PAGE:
Tuesday, August 07, 2007

Viana a place of rest on the way to Santiago

In AD 1507 Viana was an important stronghold defending the approach to Estella (Lizarra). It was established in 1219 by Sancho the Strong and for a period of time - from 1423 - was the centre of a small princedom. In his Codex Aymeric Picaud still used it's ancient name Cuevas.
In the centre of the city is a square with trees and a fountain with cool water offering a refreshing drink for the traveller on the way to Santiago. The Way of Saint James or the Camino de Santiago leads through the centre of this town to it's final destination Santiago de Compostela, reputedly the last resting place of Saint James the Elder. Viana is a welcome place of recuperation for the weary pilgrim on the Camino de Santiago.
At the square one may also see the beautifully ornamented church of Santa Maria built around 1500.
Not far from the centre is a bust dedicated to Cesare Borgia, who in an inscription is honoured as "Captain of the Navarre army". Cesare died near Viana in 1507 at the age of 31 after attempting to storm the town's castle and overthrow the count of Lerin, Louis de Beaumonte. He commanded an army of 5000 foot infantry and 300 cavalry in the service of the king of Navarra. The king Jean d'Albret was the brother of Cesare's deceased spouse Charlotte d'Albret.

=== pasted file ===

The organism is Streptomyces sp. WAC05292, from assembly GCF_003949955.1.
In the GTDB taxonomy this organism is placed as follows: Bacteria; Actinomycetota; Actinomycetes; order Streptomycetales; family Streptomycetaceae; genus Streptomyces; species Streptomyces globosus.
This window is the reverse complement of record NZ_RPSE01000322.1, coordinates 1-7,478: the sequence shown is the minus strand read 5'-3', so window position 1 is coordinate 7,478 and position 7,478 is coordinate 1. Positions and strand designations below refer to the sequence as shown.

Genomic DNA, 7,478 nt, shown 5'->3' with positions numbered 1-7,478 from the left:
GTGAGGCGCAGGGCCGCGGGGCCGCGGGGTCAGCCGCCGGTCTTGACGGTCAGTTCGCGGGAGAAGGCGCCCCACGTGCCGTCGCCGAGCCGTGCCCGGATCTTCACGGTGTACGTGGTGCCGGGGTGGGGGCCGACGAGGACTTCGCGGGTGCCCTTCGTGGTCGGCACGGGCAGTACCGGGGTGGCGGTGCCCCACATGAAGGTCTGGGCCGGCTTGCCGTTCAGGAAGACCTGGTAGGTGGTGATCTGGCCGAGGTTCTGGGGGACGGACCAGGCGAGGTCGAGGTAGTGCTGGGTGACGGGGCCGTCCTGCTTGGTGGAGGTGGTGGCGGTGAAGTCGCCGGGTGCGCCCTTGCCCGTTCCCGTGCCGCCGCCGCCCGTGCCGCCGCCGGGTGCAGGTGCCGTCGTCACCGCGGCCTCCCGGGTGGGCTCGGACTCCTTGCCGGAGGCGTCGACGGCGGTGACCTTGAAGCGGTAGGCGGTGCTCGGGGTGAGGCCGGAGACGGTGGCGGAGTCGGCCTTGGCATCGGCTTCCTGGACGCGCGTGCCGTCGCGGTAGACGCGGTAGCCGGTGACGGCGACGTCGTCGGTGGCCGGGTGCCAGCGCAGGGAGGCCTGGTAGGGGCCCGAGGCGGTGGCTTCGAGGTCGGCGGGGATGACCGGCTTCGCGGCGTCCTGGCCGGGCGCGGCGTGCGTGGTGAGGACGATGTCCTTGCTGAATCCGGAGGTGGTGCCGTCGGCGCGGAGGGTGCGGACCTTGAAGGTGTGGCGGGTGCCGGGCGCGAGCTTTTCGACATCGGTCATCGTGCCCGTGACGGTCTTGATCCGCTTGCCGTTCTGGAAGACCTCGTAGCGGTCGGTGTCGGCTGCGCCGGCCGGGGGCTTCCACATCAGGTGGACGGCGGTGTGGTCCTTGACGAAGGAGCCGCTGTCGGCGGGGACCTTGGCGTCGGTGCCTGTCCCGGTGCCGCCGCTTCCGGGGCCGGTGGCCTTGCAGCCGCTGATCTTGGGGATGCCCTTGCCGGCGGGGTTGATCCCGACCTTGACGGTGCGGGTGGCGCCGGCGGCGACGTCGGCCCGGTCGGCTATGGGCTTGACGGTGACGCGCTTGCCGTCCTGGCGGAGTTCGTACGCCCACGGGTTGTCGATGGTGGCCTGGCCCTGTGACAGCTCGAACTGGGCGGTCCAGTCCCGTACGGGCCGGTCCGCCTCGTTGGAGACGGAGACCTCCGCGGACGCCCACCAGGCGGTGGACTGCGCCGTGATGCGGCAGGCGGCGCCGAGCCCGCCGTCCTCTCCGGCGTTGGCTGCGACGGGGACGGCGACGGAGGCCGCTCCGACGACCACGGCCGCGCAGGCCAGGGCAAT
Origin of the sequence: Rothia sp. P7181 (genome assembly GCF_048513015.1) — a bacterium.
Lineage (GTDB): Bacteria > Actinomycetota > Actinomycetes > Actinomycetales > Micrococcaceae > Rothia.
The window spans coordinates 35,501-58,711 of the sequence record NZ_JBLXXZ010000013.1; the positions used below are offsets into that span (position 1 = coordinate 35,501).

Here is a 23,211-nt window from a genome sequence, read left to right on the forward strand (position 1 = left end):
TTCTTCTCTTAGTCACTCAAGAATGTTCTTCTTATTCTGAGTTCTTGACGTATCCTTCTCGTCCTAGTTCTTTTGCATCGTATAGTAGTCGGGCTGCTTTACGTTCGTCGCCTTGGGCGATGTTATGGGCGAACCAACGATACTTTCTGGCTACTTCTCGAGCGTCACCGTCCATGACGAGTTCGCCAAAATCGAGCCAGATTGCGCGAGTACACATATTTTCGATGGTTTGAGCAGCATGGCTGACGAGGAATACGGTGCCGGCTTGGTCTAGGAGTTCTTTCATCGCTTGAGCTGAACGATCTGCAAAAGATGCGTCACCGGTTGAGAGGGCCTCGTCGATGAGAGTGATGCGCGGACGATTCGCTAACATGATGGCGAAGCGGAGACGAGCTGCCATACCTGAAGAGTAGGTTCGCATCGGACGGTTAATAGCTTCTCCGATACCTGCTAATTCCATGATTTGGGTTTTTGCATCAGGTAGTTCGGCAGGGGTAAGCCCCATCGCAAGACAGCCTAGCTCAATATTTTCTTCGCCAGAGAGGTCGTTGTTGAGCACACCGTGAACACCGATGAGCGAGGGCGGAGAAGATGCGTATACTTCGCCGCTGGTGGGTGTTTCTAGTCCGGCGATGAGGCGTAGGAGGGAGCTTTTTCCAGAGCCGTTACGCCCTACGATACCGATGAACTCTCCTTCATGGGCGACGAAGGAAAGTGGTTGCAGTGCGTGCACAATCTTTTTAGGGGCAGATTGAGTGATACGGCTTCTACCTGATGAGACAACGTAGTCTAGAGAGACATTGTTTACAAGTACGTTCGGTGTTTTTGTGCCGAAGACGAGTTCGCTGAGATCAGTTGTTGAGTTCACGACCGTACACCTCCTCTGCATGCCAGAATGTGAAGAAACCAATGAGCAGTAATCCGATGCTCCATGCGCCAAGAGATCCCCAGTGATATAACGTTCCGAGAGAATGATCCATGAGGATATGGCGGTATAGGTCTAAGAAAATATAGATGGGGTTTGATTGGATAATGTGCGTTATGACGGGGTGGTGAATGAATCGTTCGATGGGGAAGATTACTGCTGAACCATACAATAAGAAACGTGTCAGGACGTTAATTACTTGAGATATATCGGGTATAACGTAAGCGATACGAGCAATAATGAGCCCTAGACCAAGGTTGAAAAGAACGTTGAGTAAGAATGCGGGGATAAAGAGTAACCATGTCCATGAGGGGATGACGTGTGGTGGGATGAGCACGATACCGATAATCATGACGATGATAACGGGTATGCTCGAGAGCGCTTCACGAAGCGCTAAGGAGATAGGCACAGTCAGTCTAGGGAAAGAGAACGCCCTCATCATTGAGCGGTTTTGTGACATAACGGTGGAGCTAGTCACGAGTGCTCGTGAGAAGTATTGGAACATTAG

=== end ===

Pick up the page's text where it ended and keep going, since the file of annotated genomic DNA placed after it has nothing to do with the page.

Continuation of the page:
May Cesare find eternal rest in this peaceful town.

1 comment:

Anonymous said...

Frankly I find it perverse that there is a bust of Cesare Borgia *anywhere* ! This is municipal sentimentality at its absolute worst. This man murdered, raped, and stole. We take such matters as honour and shame lightly in this age for we are ignorant of how the disastrous choices we make will affect the generations to come. What is worse, we just don't care about the future generations.

Putting up a bust of a notorious murderer is unquestionably perverse in that it says "Hey! Just because you slaughtered and inflicted unimaginable suffering on thousands doesn't mean you're bad!"

As a practising Catholic I most certainly do want Cesare Borgia's soul to be saved. I hope to see him in God's kingdom if I make it myself. But he should not be celebrated.

In 500 years time I have no doubt that Braunau-am-Inn in Austria will have a similar bust of Adolf Hitler. And yet were one to ask anyone there today of the likelihood of such a municipal creation they would call it impossible.

Sentimental humans should never be in charge of public governance.